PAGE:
I found this cake Saturday night while going through a 1997 Better Homes & Gardens. At first I thought it was a chocolate cheesecake recipe, but the introduction to the recipe said it was a much-requested chocolate layer cake recipe from a 1975 issue of BHG. I hadn’t heard of it, so I did some research and found that the popular BHG cake was actually a spin on an old 1951 Bake-Off cake called Peppermint Double Delight -- a recipe with an interesting technique. You first make a cream cheese mixture, scoop that out to use as the frosting, then use the rest of the “frosting” as part of the cake batter.
Since mint is not my all-time favorite flavor, I decided to try the original Better Homes and Gardens version of the cake recipe. Update: Link no longer works
Since the link to the BHG cake doesn't work, here's the mint version of the cake.
Old Notes on Cream Cheese Chocolate Cakes
As for my cake, it was very good. It wasn’t as chocolaty as some other cakes and it took a while for the flavors to meld, but after it sat on the counter for a while (frosted), it absorbed a little more moisture and was even better.
This cake is kind of confusing. It's a novelty cake in that you use a portion of the batter (before egg and flour are added) as frosting, but I think this technique makes the cake less accurate. Particularly, the measuring by volume of the icing that goes into the cake batter and the measurement for the confectioners' sugar. My old notes are so wordy and confusing I had to read them 3 times.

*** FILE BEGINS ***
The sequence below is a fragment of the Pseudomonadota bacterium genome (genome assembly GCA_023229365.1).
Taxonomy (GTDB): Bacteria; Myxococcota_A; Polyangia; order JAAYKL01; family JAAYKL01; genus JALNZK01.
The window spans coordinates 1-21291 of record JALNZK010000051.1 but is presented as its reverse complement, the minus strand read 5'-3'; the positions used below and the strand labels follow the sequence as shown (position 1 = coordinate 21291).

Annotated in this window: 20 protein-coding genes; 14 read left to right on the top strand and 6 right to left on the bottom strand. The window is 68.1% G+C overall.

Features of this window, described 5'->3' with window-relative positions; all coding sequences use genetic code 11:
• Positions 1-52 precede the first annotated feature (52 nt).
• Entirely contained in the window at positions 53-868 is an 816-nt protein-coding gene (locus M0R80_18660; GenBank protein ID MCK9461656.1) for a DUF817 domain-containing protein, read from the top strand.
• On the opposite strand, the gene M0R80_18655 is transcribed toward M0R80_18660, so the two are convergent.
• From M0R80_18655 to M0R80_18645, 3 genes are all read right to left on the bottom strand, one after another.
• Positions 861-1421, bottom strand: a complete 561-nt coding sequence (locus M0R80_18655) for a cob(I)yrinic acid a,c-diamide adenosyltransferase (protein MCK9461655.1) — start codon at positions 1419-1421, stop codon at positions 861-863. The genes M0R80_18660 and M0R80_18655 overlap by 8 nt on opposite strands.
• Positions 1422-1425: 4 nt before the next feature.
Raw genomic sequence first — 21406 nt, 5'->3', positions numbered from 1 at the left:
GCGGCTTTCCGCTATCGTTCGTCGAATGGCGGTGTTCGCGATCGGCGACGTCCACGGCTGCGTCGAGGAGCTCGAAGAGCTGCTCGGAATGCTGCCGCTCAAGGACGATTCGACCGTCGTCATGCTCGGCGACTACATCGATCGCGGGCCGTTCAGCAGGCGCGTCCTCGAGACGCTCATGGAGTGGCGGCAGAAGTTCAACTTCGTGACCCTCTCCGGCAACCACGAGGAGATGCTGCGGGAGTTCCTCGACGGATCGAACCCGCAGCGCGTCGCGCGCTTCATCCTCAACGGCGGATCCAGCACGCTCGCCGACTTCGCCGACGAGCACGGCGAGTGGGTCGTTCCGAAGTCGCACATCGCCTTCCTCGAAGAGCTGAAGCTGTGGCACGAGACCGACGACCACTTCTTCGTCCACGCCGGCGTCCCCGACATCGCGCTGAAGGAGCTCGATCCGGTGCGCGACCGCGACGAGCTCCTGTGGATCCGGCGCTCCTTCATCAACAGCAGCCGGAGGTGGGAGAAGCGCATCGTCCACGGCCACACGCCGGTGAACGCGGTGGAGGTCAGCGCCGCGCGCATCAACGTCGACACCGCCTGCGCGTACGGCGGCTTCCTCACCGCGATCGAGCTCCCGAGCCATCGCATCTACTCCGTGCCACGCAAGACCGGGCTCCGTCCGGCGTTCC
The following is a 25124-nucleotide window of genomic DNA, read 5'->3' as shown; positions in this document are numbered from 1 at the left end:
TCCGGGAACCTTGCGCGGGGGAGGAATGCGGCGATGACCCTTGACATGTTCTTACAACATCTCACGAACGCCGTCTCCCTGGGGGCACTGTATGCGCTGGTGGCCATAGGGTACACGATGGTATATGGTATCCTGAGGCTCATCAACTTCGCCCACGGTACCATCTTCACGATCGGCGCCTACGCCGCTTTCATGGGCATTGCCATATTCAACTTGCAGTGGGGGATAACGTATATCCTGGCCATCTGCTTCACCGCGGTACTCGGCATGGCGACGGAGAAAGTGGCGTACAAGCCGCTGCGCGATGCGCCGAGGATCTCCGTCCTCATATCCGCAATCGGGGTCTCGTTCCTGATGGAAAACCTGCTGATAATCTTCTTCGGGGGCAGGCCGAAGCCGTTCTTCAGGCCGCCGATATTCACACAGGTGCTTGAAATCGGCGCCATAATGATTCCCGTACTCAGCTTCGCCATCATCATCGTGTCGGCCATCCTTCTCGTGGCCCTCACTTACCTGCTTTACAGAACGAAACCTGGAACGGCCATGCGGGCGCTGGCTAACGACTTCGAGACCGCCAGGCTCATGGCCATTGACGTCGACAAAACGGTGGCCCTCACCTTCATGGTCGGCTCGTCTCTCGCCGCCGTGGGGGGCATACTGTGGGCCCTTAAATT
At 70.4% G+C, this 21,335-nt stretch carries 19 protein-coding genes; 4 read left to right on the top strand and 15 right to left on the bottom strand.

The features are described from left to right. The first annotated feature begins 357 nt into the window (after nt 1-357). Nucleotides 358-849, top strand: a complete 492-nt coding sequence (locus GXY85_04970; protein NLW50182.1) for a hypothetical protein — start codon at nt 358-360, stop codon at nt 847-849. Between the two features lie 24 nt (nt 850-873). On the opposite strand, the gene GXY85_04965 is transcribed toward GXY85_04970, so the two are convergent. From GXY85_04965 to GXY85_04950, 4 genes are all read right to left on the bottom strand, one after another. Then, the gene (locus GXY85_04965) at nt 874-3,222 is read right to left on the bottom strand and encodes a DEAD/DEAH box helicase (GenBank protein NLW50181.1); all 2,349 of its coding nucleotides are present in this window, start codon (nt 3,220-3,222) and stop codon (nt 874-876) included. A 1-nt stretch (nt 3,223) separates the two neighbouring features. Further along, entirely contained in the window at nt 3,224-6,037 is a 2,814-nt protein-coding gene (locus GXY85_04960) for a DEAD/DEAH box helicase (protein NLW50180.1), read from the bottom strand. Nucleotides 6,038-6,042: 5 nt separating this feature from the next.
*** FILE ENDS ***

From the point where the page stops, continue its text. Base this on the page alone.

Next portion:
I'd probably just scrap this recipe, but since Nadia made it and left a comment with tips, I'm going to try again. It was a pretty good cake after all and fun to make. It's just that there are so many great chocolate cake out there I want to go with one that is really great. Then again, this one has received prices so....
Old Notes. Blah, blah, blah,
For instance, the end of step one says "Reserve 3-½ cups of the mixture to use in the cake; set aside." and then the beginning of Step 2 says "To the remaining mixture (you should have 2 to 3 cups mixture), beat in enough of the additional 1 to 2 cups sifted powdered sugar to make of spreading consistency. Cover and refrigerate the frosting." I don't think the recipe will be the same for everyone because measuring out exactly 3 ½ cups of batter is tricky. It would be better if the recipe said to "weigh out XXX ounces or grams of batter to use in the cake" and then you'd be using the perfect amount for the cake batter since weight is so much accurate that volume. But this is an old recipe so it makes sense that there would not be a weight.
Another thing which gives this cake a high margin of error is that it has 9 ½ cups of sifted confectioners' sugar. Like flour, the weight per volume of confectioners' sugar can vary. Volume is not that accurate, while a weight would be. Since there's not weight on the confectioner's sugar, it's easy to use too much or too little. That being said, the cake worked for me and we enjoyed it. So bake at your own risk and let me know what you think!
A few notes to go with the original recipe
- If using unsalted butter, add about ½ teaspoon of extra salt plus a pinch to make up for the salt missing in the butter. The original was made with salted butter.
- Measure the flour very carefully. My 2 ½ cups of flour weighed 11.3 oz. If you don't have a scale, stir the flour and aerate it before measuring.
- Make sure to sift the confectioners' sugar before measuring since the original recipe calls for sifted confectioners sugar. If you use volume measurements and do not sift, you'll be using way too much sugar. Sifted confectioners' sugar takes up more room in a cup, therefore you need more of it (as in this recipe).